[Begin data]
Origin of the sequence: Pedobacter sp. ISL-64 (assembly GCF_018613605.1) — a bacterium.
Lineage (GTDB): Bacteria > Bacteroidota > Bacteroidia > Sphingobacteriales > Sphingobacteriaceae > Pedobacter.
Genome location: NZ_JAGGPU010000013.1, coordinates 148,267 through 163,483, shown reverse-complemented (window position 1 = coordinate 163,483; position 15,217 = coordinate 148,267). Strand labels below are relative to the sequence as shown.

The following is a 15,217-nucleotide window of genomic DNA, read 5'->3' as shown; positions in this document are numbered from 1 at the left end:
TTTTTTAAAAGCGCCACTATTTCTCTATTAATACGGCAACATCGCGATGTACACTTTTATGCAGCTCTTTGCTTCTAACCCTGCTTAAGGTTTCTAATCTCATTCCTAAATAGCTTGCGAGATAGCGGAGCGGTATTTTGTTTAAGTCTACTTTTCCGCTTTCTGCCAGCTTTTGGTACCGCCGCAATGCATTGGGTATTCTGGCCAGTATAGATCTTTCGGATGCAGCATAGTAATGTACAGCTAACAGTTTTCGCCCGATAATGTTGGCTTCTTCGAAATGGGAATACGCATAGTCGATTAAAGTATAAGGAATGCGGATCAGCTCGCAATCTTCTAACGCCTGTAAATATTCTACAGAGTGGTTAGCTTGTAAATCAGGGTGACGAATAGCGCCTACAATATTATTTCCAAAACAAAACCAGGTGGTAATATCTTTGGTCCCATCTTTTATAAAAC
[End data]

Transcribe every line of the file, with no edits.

Origin of the sequence: Pedobacter sp. ISL-64 (assembly GCF_018613605.1) — a bacterium.
Lineage (GTDB): Bacteria > Bacteroidota > Bacteroidia > Sphingobacteriales > Sphingobacteriaceae > Pedobacter.
Genome location: NZ_JAGGPU010000013.1, coordinates 148,267 through 163,483, shown reverse-complemented (window position 1 = coordinate 163,483; position 15,217 = coordinate 148,267). Strand labels below are relative to the sequence as shown.

The following is a 15,217-nucleotide window of genomic DNA, read 5'->3' as shown; positions in this document are numbered from 1 at the left end:
TTTTTTAAAAGCGCCACTATTTCTCTATTAATACGGCAACATCGCGATGTACACTTTTATGCAGCTCTTTGCTTCTAACCCTGCTTAAGGTTTCTAATCTCATTCCTAAATAGCTTGCGAGATAGCGGAGCGGTATTTTGTTTAAGTCTACTTTTCCGCTTTCTGCCAGCTTTTGGTACCGCCGCAATGCATTGGGTATTCTGGCCAGTATAGATCTTTCGGATGCAGCATAGTAATGTACAGCTAACAGTTTTCGCCCGATAATGTTGGCTTCTTCGAAATGGGAATACGCATAGTCGATTAAAGTATAAGGAATGCGGATCAGCTCGCAATCTTCTAACGCCTGTAAATATTCTACAGAGTGGTTAGCTTGTAAATCAGGGTGACGAATAGCGCCTACAATATTATTTCCAAAACAAAACCAGGTGGTAATATCTTTGGTCCCATCTTTTATAAAAC